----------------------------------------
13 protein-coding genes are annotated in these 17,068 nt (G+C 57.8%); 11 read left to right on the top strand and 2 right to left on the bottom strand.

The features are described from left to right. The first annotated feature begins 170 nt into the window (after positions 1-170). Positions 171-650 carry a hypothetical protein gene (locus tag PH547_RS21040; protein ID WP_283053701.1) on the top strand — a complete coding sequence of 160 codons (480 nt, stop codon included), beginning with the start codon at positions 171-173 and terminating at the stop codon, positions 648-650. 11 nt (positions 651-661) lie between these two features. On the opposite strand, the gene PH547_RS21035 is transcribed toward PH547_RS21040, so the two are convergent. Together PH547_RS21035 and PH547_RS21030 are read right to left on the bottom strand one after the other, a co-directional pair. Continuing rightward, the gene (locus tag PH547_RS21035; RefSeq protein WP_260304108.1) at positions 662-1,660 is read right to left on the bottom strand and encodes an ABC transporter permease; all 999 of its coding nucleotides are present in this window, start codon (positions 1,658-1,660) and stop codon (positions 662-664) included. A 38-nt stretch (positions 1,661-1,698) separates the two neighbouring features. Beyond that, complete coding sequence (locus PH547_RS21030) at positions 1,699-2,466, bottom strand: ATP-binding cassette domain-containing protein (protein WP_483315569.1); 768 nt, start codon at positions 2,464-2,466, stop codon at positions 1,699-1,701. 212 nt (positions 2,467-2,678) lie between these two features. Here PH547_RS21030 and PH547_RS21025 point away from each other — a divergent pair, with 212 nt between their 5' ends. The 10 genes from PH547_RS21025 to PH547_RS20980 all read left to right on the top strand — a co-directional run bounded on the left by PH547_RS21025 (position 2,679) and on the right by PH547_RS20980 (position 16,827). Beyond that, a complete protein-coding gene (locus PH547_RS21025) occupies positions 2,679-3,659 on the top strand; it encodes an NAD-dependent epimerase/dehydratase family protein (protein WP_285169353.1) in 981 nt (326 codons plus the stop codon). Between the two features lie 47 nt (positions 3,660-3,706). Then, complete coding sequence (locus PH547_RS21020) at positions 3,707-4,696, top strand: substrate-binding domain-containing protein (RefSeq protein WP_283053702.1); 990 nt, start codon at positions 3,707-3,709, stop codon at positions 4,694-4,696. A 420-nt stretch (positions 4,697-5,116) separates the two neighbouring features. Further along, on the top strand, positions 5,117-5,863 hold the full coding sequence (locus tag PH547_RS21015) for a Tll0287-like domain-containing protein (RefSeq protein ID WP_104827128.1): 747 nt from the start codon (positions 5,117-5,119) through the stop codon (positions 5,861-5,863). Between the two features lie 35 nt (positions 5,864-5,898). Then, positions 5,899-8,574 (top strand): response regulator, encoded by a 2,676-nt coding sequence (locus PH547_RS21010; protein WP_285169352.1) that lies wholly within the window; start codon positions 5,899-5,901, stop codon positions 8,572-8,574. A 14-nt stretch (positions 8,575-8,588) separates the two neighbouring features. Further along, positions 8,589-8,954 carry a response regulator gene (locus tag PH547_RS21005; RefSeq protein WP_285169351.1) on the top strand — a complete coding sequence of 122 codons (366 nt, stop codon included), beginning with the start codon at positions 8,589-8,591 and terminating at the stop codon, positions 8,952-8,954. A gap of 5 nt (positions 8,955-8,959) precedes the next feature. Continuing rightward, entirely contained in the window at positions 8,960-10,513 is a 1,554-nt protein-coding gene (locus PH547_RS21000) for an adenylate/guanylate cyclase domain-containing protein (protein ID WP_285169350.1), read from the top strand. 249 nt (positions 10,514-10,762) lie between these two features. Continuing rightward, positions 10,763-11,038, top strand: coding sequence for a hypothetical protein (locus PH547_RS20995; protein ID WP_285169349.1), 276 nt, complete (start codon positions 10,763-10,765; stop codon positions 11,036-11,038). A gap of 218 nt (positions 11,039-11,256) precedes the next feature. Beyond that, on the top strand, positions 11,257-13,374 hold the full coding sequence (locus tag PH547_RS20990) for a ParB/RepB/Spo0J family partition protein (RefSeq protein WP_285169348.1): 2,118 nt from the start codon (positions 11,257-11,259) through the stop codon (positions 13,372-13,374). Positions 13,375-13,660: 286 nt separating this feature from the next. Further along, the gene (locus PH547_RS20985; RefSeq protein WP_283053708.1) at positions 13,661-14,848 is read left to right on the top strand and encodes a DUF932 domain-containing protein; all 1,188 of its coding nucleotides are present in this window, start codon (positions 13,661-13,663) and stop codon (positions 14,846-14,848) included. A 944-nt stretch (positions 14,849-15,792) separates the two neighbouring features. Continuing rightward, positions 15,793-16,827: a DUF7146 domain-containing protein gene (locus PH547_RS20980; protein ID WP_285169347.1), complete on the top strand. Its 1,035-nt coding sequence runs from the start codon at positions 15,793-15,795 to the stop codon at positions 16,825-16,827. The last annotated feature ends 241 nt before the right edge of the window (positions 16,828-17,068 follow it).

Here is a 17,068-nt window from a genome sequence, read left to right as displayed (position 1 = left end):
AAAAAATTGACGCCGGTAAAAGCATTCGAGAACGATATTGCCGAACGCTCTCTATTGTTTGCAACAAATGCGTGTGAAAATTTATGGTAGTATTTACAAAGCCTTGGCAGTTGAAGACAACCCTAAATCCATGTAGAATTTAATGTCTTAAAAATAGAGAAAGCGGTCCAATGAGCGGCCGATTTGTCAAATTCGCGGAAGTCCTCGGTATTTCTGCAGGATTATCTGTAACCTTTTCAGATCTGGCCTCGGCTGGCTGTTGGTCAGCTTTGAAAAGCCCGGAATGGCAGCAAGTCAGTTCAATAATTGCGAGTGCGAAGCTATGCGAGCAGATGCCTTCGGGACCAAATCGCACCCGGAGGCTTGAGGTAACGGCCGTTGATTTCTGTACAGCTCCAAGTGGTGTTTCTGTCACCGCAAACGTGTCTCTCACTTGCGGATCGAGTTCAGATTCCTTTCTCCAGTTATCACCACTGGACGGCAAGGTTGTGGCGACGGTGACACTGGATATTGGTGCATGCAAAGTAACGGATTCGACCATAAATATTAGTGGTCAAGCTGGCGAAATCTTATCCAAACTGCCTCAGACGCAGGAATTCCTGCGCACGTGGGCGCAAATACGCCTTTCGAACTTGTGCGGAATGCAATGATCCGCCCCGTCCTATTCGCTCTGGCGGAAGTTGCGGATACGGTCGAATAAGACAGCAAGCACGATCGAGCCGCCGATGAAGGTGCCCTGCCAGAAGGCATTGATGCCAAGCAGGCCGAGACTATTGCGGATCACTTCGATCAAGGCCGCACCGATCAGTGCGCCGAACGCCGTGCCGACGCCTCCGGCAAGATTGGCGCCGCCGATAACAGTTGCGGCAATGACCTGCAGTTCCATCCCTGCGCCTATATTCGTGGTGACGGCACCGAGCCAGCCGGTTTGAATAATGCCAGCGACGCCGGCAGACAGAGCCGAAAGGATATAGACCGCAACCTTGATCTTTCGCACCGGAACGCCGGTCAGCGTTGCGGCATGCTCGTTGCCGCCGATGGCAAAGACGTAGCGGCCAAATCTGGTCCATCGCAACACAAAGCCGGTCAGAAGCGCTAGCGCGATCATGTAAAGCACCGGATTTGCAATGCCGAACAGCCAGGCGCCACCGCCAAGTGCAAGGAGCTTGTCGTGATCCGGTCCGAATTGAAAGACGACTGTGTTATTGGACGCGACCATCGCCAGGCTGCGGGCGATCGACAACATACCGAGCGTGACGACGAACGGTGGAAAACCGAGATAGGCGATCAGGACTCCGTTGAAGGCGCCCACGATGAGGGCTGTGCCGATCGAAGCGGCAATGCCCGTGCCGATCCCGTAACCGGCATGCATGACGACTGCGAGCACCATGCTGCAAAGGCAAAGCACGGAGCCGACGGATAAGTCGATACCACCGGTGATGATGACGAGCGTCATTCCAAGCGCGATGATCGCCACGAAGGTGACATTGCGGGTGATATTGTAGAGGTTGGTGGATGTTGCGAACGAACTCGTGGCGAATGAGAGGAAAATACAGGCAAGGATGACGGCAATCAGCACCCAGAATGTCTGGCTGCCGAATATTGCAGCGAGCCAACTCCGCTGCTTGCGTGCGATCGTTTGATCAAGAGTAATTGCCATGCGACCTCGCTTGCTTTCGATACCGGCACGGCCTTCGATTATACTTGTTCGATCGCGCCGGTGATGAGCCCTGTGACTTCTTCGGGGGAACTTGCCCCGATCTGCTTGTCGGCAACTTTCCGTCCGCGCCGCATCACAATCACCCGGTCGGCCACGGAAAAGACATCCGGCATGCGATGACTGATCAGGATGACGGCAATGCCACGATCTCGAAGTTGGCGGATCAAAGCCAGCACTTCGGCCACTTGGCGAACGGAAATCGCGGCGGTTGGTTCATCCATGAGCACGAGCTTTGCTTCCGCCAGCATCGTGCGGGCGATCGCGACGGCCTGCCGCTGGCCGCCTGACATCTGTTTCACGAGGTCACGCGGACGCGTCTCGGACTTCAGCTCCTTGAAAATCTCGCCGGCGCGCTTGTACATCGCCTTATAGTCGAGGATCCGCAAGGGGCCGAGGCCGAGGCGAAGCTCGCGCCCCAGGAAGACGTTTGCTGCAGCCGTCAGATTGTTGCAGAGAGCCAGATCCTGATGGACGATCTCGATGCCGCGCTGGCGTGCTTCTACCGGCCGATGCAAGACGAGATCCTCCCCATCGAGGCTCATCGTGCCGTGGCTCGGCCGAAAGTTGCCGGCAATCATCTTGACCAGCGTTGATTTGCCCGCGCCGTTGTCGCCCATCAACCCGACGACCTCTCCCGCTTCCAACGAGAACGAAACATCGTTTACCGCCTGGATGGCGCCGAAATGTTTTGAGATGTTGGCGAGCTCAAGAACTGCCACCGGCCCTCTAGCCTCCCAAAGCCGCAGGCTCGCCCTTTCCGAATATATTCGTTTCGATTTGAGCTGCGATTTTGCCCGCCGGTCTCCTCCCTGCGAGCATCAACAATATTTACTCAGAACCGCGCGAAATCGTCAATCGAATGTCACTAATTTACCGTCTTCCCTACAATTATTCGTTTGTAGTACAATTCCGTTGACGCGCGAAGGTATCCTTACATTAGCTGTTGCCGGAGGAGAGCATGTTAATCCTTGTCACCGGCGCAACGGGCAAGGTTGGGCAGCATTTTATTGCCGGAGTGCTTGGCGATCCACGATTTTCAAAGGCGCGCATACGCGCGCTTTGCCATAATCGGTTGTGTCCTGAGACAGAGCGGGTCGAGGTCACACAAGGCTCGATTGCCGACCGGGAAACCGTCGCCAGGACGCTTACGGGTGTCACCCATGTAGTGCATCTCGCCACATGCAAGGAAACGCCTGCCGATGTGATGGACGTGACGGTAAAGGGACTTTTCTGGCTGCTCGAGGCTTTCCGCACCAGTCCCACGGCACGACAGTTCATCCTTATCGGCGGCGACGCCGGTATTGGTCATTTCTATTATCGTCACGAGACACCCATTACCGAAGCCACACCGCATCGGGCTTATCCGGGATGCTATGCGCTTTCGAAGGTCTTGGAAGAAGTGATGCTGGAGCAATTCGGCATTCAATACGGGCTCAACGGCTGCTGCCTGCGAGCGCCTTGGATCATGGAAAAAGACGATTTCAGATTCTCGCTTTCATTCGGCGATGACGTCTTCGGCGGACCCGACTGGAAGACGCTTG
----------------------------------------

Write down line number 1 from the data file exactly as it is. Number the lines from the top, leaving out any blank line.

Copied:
13 protein-coding genes are annotated in these 17,068 nt (G+C 57.8%); 11 read left to right on the top strand and 2 right to left on the bottom strand.